On April 30, 2018, the California Supreme Court announced an important change in how employers will be required to distinguish between independent consultants and employees, making it harder for workers to fit the criteria to be called an “independent contractor.”1 The court adopted a test similar to the “ABC” test used in Massachusetts, which has been considered the strictest in the country, pulling more and more workers out of the “contractor” bucket and into the “employee” bucket—a change that may affect companies’ bottom lines. However, this test may not apply across the board—the previously-used test may still apply in matters of Workers’ Compensation, which would be a significant distinction for many companies.
First, let’s look at the old rule for determining a worker’s status. Known as the Borello test, it primarily looked at whether the hiring entity had a “right to control” how services were performed, along with other “secondary” factors, such as whether the worker was engaged in a distinct occupation or business, the skill required in the particular occupation, and whether the worker or the hiring entity supplied the tools used to perform the work and the place where the work was performed. No one factor was determinative, and each case had to be decided on its own particular facts.
Now let’s look at the court’s change and what this means for workers and employers. The new ABC test requires that all three of the following criteria be met for a worker to be considered an independent contractor:
(A) that the worker is free from the control and direction of the hiring entity in connection with the performance of the work
(B) that the worker performs work that is outside the usual course of the hiring entity’s business; and
(C) that the worker is customarily engaged in an independently established trade, occupation, or business of the same nature as the work performed.
The “A” and “C” factors are similar to the old Borello test. But the “B” factor is really new and may be hard for businesses to meet. For example, if an electrician comes to an ad agency to install some new light fixtures, that person is performing a job that is outside the company’s normal work, and is an independent contractor. However, if a worker is hired to do some ad hoc graphic design work, that function would fall under work that is normally performed in that agency, meaning that designer could be considered an employee.
So what’s the good news? Well, the new ABC test only applies to what are known as “Wage Orders.” California has 17 different Wage Orders based on industry such as manufacturing, public housekeeping, and transportation, and they contain slightly different rules according to that type of work—from imposing minimum wages, maximum hours, and outlining minimum basic working conditions (such as minimally required meal and rest breaks). All other laws – including the Workers’ Compensation Act (WCA) – still apply the Borello test to determine a worker’s status.
The petitioner, Dynamex, argued to the California Supreme Court that having two separate tests—one for the Wage Orders and one for other aspects of the Labor Code, including the WCA—would create confusion and be unworkable in practice. The court rejected this argument, stating that the Wage Order “purposefully adopts its own definition” of who is an employee to create a very broad standard for determining worker status. “to govern application of the wage order’s obligations that is intentionally broader than the standard of employment that would otherwise apply.” Meaning that a person could be considered an employee when using the ABC test, but considered a contractor when using the Borello test. The court went on to state that “any potential inconsistency” would arise from the Wage Order’s broad definition, and that “it is possible under Borello that a worker may properly be considered any employee with reference to one statute but not another.” Thus, while not explicit, the court appeared to endorse the Borello standard for various aspects of the Labor Code, including the WCA, even as it adopted the broader ABC test for the Wage Orders.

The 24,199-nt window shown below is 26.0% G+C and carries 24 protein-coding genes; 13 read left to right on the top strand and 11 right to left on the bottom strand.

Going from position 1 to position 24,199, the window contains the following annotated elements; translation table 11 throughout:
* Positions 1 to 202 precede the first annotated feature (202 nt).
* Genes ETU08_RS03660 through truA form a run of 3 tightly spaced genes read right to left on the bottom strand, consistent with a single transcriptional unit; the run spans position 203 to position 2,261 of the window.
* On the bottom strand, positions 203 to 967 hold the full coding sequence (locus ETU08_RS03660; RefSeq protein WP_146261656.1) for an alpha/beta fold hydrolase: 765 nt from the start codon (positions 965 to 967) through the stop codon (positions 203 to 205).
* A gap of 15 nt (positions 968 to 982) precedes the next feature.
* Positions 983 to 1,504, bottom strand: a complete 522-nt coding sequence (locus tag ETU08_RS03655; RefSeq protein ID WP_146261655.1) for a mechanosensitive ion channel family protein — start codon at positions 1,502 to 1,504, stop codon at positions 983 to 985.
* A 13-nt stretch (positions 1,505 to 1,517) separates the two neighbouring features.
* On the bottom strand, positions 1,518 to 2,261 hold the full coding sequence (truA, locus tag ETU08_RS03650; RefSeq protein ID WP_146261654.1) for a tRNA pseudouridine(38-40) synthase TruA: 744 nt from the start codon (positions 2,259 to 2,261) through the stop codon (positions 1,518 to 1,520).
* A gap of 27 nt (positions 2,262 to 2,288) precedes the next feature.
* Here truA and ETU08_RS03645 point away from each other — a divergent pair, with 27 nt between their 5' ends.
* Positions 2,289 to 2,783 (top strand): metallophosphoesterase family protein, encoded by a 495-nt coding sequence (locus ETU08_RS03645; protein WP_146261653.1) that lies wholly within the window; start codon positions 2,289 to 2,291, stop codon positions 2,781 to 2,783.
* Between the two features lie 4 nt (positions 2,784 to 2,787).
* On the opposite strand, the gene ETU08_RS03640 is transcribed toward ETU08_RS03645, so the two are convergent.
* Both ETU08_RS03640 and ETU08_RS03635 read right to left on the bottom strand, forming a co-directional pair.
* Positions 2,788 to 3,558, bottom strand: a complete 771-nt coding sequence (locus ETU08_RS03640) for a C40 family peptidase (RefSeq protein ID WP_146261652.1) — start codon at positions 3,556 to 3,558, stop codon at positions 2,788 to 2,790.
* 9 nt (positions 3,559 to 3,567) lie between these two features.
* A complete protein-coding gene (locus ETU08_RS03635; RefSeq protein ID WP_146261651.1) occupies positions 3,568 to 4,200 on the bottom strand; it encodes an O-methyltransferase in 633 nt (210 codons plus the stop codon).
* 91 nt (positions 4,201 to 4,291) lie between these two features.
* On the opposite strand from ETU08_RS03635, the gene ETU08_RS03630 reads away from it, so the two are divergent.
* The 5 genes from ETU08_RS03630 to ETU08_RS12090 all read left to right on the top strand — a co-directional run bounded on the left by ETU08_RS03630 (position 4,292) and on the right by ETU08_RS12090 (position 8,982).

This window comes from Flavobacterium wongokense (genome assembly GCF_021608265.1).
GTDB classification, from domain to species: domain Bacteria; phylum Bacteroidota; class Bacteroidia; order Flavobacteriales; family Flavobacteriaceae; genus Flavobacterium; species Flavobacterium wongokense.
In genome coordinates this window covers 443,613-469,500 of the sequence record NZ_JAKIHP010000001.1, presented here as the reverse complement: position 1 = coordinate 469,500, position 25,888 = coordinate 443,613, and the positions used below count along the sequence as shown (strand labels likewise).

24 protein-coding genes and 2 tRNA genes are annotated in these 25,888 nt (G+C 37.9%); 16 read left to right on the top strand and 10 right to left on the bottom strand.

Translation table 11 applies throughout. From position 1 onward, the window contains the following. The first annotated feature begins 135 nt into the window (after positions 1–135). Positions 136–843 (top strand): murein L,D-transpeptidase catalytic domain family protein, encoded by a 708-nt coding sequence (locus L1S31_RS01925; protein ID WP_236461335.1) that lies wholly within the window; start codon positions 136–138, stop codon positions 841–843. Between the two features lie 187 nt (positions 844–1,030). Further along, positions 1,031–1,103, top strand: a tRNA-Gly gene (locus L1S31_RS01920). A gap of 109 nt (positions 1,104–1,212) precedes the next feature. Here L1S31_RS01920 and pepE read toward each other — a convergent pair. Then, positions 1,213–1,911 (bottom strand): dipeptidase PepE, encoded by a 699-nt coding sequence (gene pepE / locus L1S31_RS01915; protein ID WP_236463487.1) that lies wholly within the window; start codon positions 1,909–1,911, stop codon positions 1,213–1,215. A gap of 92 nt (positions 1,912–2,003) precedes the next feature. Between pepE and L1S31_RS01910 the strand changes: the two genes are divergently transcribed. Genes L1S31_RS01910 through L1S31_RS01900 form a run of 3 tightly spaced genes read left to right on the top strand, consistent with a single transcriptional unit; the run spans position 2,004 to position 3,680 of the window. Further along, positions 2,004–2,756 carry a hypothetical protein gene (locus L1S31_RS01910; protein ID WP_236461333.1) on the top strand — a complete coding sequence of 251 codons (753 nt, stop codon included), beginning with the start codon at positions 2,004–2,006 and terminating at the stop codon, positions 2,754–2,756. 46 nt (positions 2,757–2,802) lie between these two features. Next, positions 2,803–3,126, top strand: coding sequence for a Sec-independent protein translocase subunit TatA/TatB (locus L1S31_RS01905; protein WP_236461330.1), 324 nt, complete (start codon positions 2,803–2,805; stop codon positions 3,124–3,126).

Therefore, for the moment, the court’s language supports the argument that the Borello test remains the proper standard for the WCA. Nonetheless, whether the ABC test should be used for the WCA is likely to be litigated over the next several years as injured workers treated as independent contractors seek to obtain coverage, or the State Fund asserts workers are misclassified. Further, it is very possible that a coalition of groups will seek a legislative fix (or ballot initiative) to remove or modify the new ABC test. Thus, it is far too early to reach any conclusion that the ABC test applies to the WCA. Rather than being the end of the debate of the proper test for worker status, the court’s Dynamex opinion merely restarts it from the beginning.
1Dynamex Operations West, Inc. v. Superior Court of Los Angeles, No. S222732 (Cal. Sup. Ct. Apr. 30, 2018).
About the Author
William Hays Weissman is a Partner at Littler Mendelson. He focuses his practice on worker status, employment taxes and affirmative action/Office of Federal Contract Compliance Programs (OFCCP) audits. He counsels employers of all sizes, ranging from single-person start-ups looking to hire the first employee to Fortune 100 companies with sophisticated human resource, payroll and in-house legal departments.
Having previously worked for the government and holding both an M.B.A. and Master of Laws (LL.M.) in Taxation, William understands the business and legal perspectives employers need to consider when addressing any employment problem.